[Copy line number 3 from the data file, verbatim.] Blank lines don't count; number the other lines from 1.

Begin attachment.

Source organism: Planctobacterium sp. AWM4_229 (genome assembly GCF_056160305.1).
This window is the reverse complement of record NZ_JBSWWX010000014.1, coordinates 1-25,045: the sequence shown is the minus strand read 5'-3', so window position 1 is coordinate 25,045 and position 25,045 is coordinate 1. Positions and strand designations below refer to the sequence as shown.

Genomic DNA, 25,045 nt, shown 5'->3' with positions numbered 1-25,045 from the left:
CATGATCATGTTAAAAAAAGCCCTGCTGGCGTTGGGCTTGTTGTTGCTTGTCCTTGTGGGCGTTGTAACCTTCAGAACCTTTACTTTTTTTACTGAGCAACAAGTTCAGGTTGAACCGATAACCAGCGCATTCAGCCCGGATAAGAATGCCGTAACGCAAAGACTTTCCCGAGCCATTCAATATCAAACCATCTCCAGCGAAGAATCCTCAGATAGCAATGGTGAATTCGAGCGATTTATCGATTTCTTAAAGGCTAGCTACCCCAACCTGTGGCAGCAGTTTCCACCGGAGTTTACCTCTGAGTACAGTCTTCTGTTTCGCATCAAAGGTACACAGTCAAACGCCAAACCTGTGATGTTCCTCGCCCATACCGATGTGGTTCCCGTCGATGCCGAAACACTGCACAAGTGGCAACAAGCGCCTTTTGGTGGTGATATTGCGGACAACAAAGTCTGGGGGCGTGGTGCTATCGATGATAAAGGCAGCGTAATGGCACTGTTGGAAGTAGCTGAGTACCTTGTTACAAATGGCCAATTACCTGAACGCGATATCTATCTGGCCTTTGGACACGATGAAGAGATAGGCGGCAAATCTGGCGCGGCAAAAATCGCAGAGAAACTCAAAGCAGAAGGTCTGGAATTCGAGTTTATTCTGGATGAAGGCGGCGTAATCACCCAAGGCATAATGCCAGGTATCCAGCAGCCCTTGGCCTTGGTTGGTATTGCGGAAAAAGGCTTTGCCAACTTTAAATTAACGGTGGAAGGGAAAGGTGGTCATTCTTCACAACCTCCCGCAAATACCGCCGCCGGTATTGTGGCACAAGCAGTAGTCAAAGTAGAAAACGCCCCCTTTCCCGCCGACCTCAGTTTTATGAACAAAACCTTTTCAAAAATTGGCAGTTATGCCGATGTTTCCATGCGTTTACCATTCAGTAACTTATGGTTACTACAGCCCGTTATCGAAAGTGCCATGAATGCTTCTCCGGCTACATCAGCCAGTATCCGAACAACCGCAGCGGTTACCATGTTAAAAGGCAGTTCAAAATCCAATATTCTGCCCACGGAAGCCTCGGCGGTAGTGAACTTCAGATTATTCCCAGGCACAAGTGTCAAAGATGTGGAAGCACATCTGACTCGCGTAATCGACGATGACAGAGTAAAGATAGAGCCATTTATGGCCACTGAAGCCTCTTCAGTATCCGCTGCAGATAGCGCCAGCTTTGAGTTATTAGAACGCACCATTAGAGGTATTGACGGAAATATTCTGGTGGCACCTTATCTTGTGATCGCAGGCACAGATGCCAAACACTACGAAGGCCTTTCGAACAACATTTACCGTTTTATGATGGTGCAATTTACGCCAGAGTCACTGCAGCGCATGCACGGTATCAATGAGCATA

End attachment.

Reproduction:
Genomic DNA, 25,045 nt, shown 5'->3' with positions numbered 1-25,045 from the left: